“In other words, if the employer raised the salary of a worker above $35,568 per year, and the worker did not qualify for one of the exemptions, the worker would still be entitled to overtime,” he said.
Williams recalled that happened in some cases after the Obama Administration in 2016 initiated an even high threshold of $47,000. Some employers increased the pay of some of the workers beyond that threshold. But then the Obama change was struck down in court in September 2017 when a judge ruled that the ceiling was set too high and might apply to some management workers who are supposed to be exempt from overtime pay protections. Business groups and 21 Republican-led states had sued to challenge the 2016 rule.
The Department of Labor estimates that 1.2 million additional workers will be entitled to overtime pay as a result of the increase to the standard salary level, while an additional 101,800 workers will be entitled to overtime pay as a result of the increase under the highly-compensated employee rule.
Williams urges agents to advise their clients to take advantage of resources available to them to be sure they are in compliance— whether that be a human resources department, payroll processor or general counsel. He also recommends the DOL’s website that has information about the final rule.
Williams added that a number of insurance carriers including Travelers also have resources available. “It’s sort of a matter, one, of employers educating themselves, and then, two, taking action on that information,” he said.
Those caught not in compliance could face wage-and-hour claims. Defense costs only for such claims may be covered under employment practices liability insurance (EPLI) but only for those purchasing a separate endorsement under their EPLI. It’s not part of the traditional EPLI. (Coverage of unpaid wages may be available to large firms with sizable self-retentions but this coverage is not typically available to small and medium firms.)
“A lot of carriers, including Travelers, will provide a sublimit that applies to defense expenses only for wage-and-hour claims. That generally includes issues like failure to pay overtime, misclassifying workers as exempt, potentially misclassifying workers as independent contractors when they’re in fact employees,” Williams explained.
There are certain state statutes, like in California, where employers are obligated to provide rest and meal periods. The separate coverage would include defense expenses for those types of claims as well.
Travelers offers a sublimit up to $250,000. “I think the market’s generally between $100,000 and $250,000, and there may be some outliers beyond that,” he said.
Since it’s been 15 years since the overtime rule was changed, this is in a way a new exposure, one agents may want to explore with clients.
“I think that’s a good idea. We sell this coverage to privately held companies and nonprofits, and we try to be proactive in selling it because it’s an exposure for employers that’s out there,” Williams said.
He noted that these claims are attractive to the plaintiffs’ bar because there is a fee shifting provision in the statute so that if the plaintiff prevails on the claim, they’re entitled to their attorneys’ fees. “You can have cases where the actual recovery amount may not be that significant in terms of the unpaid wages, but the attorney fee is potentially significantly more than that unpaid wage portion,” he said.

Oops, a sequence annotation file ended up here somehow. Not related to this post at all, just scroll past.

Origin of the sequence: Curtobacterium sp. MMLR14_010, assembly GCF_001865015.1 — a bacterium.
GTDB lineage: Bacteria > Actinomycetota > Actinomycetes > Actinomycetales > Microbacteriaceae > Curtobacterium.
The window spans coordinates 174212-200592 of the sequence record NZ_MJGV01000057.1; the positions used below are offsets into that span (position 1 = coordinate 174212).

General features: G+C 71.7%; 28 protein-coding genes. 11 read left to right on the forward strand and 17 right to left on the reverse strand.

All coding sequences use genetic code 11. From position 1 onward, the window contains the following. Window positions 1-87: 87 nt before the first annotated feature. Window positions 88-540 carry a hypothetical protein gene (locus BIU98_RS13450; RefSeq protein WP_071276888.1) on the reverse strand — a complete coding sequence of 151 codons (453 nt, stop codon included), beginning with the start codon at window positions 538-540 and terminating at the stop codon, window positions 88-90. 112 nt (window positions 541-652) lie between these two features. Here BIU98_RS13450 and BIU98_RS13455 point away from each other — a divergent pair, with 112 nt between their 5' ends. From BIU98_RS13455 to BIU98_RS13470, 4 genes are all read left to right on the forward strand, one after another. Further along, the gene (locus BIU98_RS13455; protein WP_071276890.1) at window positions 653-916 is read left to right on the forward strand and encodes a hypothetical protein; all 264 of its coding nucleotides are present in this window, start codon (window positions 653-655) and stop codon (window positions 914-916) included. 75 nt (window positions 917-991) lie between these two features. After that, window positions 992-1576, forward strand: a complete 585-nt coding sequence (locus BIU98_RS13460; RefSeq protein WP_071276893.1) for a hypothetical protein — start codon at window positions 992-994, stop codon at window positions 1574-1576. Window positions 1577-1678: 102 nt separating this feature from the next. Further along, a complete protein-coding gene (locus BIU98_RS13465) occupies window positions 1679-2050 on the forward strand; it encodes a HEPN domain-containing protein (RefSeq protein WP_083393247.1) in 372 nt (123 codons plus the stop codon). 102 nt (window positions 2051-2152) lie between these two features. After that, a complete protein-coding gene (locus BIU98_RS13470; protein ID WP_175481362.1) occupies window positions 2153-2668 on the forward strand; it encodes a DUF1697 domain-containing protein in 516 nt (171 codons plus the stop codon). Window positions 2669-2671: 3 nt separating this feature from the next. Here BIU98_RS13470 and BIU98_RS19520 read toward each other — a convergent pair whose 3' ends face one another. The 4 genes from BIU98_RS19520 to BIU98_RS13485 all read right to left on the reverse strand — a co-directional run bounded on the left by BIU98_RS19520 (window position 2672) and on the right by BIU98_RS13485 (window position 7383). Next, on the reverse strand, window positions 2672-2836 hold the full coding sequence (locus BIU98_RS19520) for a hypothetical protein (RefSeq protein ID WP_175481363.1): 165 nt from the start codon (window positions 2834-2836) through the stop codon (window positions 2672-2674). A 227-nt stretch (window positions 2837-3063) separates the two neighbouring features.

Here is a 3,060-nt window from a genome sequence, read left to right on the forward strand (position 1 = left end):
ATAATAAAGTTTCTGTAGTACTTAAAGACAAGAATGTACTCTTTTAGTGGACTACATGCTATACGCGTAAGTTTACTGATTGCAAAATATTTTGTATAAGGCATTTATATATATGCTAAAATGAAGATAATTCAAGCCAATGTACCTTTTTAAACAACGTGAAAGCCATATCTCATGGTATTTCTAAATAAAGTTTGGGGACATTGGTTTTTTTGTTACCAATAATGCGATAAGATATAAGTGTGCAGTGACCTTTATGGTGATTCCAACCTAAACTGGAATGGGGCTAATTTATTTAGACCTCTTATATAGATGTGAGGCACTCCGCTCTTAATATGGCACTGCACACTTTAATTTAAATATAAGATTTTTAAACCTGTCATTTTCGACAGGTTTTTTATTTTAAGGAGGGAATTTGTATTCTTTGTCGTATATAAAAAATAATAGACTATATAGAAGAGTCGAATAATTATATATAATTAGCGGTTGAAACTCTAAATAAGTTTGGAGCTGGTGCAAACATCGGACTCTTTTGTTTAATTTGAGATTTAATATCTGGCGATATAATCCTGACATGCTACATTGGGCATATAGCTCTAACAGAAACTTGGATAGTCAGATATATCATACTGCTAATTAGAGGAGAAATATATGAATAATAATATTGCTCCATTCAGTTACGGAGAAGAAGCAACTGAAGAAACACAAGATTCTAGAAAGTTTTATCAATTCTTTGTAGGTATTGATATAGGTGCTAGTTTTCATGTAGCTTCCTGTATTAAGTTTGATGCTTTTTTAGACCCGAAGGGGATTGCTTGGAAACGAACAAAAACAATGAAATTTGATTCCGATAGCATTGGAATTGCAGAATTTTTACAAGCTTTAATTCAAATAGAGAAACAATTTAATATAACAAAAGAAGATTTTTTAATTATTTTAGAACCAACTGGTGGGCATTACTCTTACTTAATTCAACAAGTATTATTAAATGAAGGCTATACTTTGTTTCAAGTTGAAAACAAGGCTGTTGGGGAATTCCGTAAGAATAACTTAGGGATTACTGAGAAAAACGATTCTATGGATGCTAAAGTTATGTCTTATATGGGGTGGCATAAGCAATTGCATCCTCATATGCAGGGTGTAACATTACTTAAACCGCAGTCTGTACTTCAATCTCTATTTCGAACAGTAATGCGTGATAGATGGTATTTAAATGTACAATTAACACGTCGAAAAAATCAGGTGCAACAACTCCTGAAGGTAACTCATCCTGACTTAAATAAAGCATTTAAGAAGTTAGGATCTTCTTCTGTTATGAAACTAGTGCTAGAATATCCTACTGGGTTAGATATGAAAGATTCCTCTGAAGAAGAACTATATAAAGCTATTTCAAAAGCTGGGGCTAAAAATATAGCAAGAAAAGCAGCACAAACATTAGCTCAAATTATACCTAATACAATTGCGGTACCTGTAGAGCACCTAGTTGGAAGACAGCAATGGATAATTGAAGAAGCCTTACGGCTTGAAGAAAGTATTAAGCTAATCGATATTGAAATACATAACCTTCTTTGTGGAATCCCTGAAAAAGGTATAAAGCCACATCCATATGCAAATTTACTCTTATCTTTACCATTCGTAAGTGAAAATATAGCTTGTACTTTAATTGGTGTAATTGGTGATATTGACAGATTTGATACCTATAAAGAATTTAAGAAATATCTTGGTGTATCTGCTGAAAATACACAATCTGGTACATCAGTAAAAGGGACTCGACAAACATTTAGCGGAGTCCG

Other EPLI Issues
Overtime is hardly the only pressure on employment practices liability insurance (EPLI) these days when workplace issues are in the news on a regular basis.
EPLI provides protection against many kinds of employee lawsuits including claims alleging sexual harassment; discrimination based on age, race, gender or disability; wrongful termination, hiring or promotions; retaliation and wrongful infliction of emotional distress.
According to Williams, there are two areas in particular where EPLI is currently seeing increasing claims activity: sexual harassment and privacy.
“I’ll start off with the sexual harassment, and there’s been an uptick, particularly in severity, on those claims. There’s been an uptick in the frequency of those claims as well. It’s a challenging environment to litigate one of those cases in,” he said.
The second issue is biometric claims, driven by the Illinois biometric information privacy act.
“One of the requirements under that is that if you’re going to use biometric information of your customers or employees, you have to get a signed release from the employee or customer,” he said.
A number of employers have been using fingerprint technology to scan employees in and out and to clock when they’re coming and leaving work. In many cases, they did not get a signed release from the employee. “That’s resulted in class action claims brought against those employers alleging violation of this statute, sort of quasi-invasion-of-privacy claims,” he said.
Other claims areas that are relatively new include websites not in compliance with the Americans with Disabilities Act. “The website isn’t compliant if it doesn’t allow the disabled individual full use of that website because it hasn’t been programmed properly,” he said.
Travelers is among the insurers that will provide workplace violence expense reimbursement coverage that reimburses employers for certain expenses in the event of a workplace violence event. The expenses might include counseling, additional security, and services of a public relations firm to help a business through the crisis.
An employment practice claim is not a recommended experience.
“No one’s ever gone through an EPLI claim— which is a tremendously burdensome process in terms of the documents that have to be turned over, all the emails, the personnel files, the deposition the employer has to go through— no one’s gone through that process and ever said, ‘Boy, we’d like to do that again,'” Williams said.